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Could you use a TV as a guitar amp?

Discussion in 'Amp Central Station' started by MiloCroton, Feb 10, 2012.

  1. MiloCroton

    MiloCroton Tele-Holic

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    Forgive me if this question is naive. But I was thinking, traditional TV's are a whopping great cathode ray tube. Would it be technically possible to use one for audio signal amplification? Just for fun, even if it didnt work so well?
     
  2. teleamp

    teleamp Poster Extraordinaire

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    The CRT would not work for audio, but, the TV has an audio amp so, anything (sort of) is possible.
     
  3. jh45gun

    jh45gun Banned

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    :idea::arrow::?::neutral:
     
  4. StephaninMelb

    StephaninMelb Banned

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    too much MTV :eek:

    ...a guy won a Darwin award by installing a rocket engine in a car. What remained were skid marks and a black spot on the side of a hill :lol:

    Are you asking if you can convert an old tube TV audio amplifier section into a guitar amp? The answer is you could but that a TV is so full of video circuits it would be a nightmare to perform operation to cut out the video function. Due to the time & amount of study involved it aint worth the effort. An experienced electronics hobbyist could possibly salvage "some parts" out of an old TV to build a guitar amp.
     
  5. MiloCroton

    MiloCroton Tele-Holic

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    I know nothing about electronics, ive heard audio vacuum tubes described as "just like the tube in your television" which got me thinking.

    There are millions of CRT's lying in landfill around the world. Could they be put to use somehow?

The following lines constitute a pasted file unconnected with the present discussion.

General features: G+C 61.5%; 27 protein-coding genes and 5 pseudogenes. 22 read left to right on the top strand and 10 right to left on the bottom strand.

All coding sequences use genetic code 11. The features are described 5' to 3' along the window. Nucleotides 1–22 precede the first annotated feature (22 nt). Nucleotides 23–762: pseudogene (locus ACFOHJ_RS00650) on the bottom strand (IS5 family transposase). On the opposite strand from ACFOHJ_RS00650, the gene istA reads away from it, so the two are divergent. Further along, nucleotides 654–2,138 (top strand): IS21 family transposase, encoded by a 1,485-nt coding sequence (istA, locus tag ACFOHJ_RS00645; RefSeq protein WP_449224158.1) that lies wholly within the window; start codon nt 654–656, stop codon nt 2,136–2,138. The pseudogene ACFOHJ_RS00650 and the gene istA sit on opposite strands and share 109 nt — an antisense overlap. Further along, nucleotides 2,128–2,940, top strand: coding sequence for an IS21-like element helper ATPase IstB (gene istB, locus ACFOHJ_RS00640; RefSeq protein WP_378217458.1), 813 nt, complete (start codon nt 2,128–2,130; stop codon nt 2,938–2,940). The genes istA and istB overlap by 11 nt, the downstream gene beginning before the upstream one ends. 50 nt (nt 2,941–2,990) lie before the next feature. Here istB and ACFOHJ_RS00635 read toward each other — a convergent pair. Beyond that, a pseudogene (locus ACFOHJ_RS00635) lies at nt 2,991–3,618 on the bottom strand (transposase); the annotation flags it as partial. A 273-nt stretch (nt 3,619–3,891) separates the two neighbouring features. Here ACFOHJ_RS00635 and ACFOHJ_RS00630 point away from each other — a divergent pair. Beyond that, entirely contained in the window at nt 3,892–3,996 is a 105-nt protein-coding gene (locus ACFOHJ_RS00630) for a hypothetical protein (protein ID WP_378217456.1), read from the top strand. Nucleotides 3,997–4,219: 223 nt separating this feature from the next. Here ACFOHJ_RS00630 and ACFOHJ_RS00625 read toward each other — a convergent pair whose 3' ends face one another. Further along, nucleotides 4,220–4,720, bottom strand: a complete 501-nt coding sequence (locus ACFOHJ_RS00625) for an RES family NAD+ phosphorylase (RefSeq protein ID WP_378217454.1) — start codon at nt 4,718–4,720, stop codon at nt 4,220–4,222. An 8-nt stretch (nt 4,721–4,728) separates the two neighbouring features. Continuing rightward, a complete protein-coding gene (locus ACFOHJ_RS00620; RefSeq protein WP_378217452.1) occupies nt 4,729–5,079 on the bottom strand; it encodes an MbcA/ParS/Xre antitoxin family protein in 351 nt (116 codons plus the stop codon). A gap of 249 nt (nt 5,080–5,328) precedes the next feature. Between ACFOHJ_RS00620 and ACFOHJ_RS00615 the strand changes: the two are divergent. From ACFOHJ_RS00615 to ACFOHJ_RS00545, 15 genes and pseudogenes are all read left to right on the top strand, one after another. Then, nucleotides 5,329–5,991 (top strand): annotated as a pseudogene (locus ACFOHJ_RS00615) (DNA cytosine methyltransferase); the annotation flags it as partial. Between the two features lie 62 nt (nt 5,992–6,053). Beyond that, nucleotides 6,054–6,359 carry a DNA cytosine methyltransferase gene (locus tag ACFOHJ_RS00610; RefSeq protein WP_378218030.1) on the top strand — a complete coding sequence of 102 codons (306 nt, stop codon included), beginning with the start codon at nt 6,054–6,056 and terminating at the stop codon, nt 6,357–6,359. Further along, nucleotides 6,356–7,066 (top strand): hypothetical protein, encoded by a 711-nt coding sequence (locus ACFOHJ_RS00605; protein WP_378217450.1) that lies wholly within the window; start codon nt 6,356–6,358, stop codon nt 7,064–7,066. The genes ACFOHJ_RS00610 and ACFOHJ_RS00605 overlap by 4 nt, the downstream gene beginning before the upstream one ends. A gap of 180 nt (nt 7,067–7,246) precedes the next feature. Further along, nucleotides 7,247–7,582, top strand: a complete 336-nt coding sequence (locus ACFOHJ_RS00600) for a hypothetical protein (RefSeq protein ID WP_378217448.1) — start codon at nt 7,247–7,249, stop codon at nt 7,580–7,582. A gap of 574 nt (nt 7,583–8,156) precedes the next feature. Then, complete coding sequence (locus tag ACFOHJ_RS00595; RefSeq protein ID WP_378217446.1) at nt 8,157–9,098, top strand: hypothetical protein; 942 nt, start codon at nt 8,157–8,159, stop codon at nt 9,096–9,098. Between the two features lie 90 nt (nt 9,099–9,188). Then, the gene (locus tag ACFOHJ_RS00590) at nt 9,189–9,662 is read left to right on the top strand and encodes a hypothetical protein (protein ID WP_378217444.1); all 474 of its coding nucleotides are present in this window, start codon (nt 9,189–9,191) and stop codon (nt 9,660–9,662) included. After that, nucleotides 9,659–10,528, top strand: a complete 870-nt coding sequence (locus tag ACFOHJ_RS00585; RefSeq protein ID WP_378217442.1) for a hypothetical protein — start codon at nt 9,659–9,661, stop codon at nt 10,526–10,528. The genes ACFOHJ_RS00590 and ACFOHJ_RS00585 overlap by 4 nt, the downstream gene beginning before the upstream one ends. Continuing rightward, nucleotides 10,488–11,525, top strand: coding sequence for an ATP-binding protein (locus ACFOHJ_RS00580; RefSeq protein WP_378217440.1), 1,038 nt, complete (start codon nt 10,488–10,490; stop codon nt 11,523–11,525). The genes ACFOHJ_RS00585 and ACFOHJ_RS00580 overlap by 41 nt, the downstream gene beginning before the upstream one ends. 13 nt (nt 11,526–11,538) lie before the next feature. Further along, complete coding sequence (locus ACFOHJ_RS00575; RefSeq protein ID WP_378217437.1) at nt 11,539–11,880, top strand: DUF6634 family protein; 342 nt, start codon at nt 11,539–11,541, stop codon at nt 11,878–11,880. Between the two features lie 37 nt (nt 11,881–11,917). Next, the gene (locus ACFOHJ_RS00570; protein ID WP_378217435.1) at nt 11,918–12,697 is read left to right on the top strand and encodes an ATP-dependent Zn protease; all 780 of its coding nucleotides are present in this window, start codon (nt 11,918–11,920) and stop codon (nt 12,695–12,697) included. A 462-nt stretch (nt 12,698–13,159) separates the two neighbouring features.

6. StephaninMelb

    StephaninMelb Banned

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    TVs were full of many tubes to handle functions such as UHF frequencies, VHF frequencies, and all the cathode ray tube functions, etc. As a result lots of unusual types were used in TVs (relative to common types used in guitar amps). It was also common to use Compactron tubes, which were like 2 to 3 older style tubes packed into a smaller tube. You can use these to build amps, but they are a challenge and you end up not using all of a tubes capability. While a few hobbyist might muck around for a project it is not worth it on a large scale. If these tubes had any great value you'd see the whole dump covered with people digging as if they were truffles.
     
  7. TeleTim911

    TeleTim911 Friend of Leo's

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    I know a guy that did that, but it was a tube chassis. Worked pretty well as a bass amp.

    But you have to be careful, even SS TV's can have quite a charge built up in the caps.
     
  8. boldaslove71

    boldaslove71 Tele-Meister

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    Alex Lifeson does in his recent live rig ;)
     
  9. StephaninMelb

    StephaninMelb Banned

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    Old televisions with glass picture tubes (seems strange to say this!) required a high voltage supply to operate. A transformer known as a flyback transformer steps up the AC (alternating current) used in the horizontal oscillator circuit to provide 20,000 to 50,000 VDC to the picture tube. The high voltage travels through a highly insulated cable with a wire clip on the end (known as the anode) and is attached to the side of the glass picture tube via a hole in the rear of the tube. A high-voltage capacitor is attached to or built into the flyback transformer.